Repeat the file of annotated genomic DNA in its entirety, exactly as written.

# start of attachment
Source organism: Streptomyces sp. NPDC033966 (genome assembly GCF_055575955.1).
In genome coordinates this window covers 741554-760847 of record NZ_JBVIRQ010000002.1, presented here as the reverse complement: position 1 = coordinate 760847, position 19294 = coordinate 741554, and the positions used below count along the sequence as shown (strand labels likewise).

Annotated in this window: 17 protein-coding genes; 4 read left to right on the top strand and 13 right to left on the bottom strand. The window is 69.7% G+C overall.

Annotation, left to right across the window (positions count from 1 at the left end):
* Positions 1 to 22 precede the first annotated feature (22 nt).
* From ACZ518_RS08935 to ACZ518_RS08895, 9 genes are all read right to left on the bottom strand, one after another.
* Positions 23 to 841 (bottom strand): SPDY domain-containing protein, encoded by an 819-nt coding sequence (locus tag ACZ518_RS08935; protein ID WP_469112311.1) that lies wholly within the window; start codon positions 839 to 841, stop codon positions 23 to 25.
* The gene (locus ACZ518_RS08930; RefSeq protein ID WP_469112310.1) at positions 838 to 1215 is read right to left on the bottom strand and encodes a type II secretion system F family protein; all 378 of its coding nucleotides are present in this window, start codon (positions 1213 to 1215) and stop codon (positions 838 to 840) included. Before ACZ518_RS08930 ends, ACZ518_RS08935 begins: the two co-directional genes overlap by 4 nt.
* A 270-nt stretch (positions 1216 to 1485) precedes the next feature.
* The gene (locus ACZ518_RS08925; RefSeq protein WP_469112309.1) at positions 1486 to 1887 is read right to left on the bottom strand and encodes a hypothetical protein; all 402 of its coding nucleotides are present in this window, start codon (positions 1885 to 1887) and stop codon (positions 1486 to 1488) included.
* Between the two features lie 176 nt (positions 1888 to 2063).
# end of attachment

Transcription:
Source organism: Streptomyces sp. NPDC033966 (genome assembly GCF_055575955.1).
In genome coordinates this window covers 741554-760847 of record NZ_JBVIRQ010000002.1, presented here as the reverse complement: position 1 = coordinate 760847, position 19294 = coordinate 741554, and the positions used below count along the sequence as shown (strand labels likewise).

Annotated in this window: 17 protein-coding genes; 4 read left to right on the top strand and 13 right to left on the bottom strand. The window is 69.7% G+C overall.

Annotation, left to right across the window (positions count from 1 at the left end):
* Positions 1 to 22 precede the first annotated feature (22 nt).
* From ACZ518_RS08935 to ACZ518_RS08895, 9 genes are all read right to left on the bottom strand, one after another.
* Positions 23 to 841 (bottom strand): SPDY domain-containing protein, encoded by an 819-nt coding sequence (locus tag ACZ518_RS08935; protein ID WP_469112311.1) that lies wholly within the window; start codon positions 839 to 841, stop codon positions 23 to 25.
* The gene (locus ACZ518_RS08930; RefSeq protein ID WP_469112310.1) at positions 838 to 1215 is read right to left on the bottom strand and encodes a type II secretion system F family protein; all 378 of its coding nucleotides are present in this window, start codon (positions 1213 to 1215) and stop codon (positions 838 to 840) included. Before ACZ518_RS08930 ends, ACZ518_RS08935 begins: the two co-directional genes overlap by 4 nt.
* A 270-nt stretch (positions 1216 to 1485) precedes the next feature.
* The gene (locus ACZ518_RS08925; RefSeq protein WP_469112309.1) at positions 1486 to 1887 is read right to left on the bottom strand and encodes a hypothetical protein; all 402 of its coding nucleotides are present in this window, start codon (positions 1885 to 1887) and stop codon (positions 1486 to 1488) included.
* Between the two features lie 176 nt (positions 1888 to 2063).